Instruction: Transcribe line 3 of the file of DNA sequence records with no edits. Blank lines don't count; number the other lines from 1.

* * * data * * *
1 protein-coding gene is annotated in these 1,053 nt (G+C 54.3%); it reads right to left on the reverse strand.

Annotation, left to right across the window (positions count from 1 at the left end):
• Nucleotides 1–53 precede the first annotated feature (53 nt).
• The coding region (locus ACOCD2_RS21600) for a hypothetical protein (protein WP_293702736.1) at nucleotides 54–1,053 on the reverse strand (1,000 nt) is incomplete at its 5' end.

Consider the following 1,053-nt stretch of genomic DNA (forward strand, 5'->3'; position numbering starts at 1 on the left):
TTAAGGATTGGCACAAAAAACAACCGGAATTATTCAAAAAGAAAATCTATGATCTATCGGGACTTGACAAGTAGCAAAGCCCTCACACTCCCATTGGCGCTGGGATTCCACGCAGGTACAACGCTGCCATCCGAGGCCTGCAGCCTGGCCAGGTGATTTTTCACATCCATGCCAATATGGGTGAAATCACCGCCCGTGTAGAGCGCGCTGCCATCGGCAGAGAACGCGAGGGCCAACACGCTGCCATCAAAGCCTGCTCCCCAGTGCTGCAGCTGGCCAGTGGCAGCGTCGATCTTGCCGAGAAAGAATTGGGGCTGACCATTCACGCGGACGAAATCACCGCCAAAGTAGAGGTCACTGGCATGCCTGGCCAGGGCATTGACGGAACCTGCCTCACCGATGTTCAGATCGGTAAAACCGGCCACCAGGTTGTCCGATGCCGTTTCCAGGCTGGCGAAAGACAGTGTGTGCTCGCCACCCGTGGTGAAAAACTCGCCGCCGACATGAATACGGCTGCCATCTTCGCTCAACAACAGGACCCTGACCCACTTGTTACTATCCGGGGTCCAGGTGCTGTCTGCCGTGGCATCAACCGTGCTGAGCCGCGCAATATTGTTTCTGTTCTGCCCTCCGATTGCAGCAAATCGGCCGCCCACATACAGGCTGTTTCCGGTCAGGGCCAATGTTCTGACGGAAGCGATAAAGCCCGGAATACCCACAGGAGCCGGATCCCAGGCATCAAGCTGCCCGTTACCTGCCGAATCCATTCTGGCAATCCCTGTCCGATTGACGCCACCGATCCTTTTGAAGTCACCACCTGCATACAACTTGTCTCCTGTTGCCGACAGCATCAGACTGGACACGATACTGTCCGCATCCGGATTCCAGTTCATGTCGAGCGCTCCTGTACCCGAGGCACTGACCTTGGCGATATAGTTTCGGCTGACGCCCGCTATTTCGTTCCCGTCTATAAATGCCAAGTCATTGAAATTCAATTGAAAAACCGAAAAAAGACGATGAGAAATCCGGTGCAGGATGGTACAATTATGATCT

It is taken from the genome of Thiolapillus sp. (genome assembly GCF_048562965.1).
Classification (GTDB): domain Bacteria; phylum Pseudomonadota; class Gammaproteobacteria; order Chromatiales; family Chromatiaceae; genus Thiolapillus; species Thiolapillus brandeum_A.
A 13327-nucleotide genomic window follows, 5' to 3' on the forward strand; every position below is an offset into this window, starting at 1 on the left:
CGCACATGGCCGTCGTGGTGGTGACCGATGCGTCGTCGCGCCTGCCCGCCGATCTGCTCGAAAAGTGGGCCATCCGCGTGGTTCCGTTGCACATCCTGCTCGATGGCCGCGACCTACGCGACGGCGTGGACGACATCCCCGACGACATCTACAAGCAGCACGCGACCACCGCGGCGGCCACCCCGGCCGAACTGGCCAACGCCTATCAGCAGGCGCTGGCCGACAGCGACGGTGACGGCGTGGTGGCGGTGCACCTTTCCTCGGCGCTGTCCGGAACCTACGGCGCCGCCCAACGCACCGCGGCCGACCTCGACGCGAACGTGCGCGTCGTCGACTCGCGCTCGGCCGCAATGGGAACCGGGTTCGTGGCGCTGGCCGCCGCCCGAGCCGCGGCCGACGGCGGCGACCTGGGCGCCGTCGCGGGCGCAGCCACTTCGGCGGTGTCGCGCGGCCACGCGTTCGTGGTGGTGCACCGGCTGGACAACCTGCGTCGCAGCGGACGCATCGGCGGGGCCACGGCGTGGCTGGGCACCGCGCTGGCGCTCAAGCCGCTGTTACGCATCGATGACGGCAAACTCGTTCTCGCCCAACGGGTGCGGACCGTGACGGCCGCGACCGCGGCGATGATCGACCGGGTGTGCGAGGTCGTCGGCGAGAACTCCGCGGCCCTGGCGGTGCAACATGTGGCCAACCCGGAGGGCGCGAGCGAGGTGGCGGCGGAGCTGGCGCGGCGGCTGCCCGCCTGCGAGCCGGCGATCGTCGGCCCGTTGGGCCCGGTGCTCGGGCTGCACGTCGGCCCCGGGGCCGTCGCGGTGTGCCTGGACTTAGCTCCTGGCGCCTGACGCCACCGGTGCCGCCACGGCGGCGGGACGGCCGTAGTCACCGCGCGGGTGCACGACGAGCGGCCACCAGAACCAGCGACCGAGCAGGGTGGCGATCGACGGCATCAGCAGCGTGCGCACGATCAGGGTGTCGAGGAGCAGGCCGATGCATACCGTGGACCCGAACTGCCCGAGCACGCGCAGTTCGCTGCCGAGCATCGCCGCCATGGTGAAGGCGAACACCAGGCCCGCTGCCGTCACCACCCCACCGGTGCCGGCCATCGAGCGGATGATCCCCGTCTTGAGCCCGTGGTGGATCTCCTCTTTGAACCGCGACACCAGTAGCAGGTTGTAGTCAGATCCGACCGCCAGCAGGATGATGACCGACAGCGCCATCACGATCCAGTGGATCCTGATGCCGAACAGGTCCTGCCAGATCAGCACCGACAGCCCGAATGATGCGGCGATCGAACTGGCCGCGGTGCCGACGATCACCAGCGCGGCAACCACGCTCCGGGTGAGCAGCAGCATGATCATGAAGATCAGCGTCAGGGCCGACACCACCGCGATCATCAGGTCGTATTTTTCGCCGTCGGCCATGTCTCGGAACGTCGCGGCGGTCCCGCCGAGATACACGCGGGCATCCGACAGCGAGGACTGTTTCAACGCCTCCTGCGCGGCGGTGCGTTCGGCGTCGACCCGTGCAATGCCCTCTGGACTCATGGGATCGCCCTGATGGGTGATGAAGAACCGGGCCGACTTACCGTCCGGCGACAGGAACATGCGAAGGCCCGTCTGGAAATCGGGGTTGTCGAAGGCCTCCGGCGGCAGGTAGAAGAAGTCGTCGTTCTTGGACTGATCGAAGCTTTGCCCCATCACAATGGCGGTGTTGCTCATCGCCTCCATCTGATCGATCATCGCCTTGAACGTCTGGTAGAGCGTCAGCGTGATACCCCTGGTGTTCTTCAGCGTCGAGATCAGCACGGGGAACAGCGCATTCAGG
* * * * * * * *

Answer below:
• Nucleotides 1–53 precede the first annotated feature (53 nt).